Alvin Greene's talking points

South Carolina Senate candidate Alvin Greene’s first speech Sunday lasted just longer than six minutes and, in a first for his so-called campaign, he managed to not make a major gaffe. 

The unemployed military veteran, who won the Democratic primary June 8 despite not holding a single campaign event, survived a challenge to his primary victory from state lawmaker Vic Rawl. Greene faces Sen. Jim DeMint (R) in the fall.  

Speaking before a local NAACP chapter Sunday, Greene hit on the economy and education but made no mention of his recent idea to create jobs by manufacturing dolls in his image.   

More from the Associated Press:

There were platitudes familiar to anyone who has heard a stump speech. 

“Let’s get South Carolina and America back to work and let’s move South Carolina forward,” said Greene, one of about a dozen lines that got applause from the several hundred folks crammed into a sweltering junior high gymnasium.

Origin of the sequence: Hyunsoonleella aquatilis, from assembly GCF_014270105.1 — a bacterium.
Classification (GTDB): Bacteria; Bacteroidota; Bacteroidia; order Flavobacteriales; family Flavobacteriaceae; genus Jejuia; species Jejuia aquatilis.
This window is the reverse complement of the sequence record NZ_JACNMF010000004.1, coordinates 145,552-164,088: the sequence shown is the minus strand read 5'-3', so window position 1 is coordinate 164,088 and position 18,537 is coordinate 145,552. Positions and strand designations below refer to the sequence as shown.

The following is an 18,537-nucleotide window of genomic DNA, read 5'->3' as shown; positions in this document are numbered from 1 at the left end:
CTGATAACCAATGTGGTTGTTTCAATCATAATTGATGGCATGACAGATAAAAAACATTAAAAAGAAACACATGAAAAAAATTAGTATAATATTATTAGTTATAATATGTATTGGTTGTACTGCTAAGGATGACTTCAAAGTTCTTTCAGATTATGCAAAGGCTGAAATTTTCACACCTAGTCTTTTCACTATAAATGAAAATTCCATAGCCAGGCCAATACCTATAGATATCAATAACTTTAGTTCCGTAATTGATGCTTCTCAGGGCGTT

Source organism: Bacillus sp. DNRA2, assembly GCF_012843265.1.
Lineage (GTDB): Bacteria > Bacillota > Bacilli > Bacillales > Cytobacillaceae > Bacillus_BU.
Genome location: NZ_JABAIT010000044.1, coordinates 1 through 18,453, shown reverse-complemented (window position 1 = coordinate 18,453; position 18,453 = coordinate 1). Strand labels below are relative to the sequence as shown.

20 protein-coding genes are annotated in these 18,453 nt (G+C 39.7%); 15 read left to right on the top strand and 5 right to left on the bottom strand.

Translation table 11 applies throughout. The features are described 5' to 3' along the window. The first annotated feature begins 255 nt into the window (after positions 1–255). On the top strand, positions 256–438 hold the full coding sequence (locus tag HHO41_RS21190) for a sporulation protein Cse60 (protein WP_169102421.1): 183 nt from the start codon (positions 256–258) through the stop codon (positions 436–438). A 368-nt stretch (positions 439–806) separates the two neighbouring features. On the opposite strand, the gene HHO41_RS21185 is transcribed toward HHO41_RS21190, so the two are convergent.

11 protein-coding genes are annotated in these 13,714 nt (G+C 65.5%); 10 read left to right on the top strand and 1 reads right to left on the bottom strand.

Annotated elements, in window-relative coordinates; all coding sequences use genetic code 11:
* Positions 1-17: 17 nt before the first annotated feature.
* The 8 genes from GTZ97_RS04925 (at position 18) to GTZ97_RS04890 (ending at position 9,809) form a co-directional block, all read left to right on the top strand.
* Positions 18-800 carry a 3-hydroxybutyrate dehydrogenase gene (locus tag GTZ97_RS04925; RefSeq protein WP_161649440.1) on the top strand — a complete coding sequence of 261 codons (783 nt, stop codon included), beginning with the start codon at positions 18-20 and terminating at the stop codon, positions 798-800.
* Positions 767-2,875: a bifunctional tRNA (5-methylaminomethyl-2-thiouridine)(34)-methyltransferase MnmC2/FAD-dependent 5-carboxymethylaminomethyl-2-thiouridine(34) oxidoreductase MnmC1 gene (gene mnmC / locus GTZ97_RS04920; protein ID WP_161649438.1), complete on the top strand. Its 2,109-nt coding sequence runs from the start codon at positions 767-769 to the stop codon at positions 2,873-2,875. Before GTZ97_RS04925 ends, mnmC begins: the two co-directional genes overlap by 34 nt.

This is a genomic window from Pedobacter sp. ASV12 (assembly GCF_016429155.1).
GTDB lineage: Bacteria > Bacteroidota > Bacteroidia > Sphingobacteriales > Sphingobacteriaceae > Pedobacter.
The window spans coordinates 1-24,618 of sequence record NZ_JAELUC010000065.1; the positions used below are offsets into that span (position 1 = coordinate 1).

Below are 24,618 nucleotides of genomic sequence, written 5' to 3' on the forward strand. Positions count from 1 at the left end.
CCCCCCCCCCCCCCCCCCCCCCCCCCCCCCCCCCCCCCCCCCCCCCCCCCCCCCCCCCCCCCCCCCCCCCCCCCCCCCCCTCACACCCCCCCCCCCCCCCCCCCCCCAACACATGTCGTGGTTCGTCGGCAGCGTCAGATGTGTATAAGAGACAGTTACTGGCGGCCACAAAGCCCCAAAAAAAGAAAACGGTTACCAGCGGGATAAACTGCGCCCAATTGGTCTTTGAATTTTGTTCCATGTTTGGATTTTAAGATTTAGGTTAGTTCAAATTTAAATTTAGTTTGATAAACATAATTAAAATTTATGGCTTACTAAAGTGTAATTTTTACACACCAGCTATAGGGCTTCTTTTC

While singing and speeches by others slowly unfolded before Greene took the podium, the candidate occasionally fidgeted, wiped his brow and intently studied a black spiral notebook where he apparently wrote his remarks. The speech had very few of the long pauses that have marked his unprepared conversations with reporters. 

Greene rattled off national job loss statistics, and he said the state needs to put more people to work adding more lanes to hurricane evacuation routes. 

On education, he mentioned South Carolina’s dismal rankings in standardized tests. 

Greene did not take questions and avoided reporters after the event.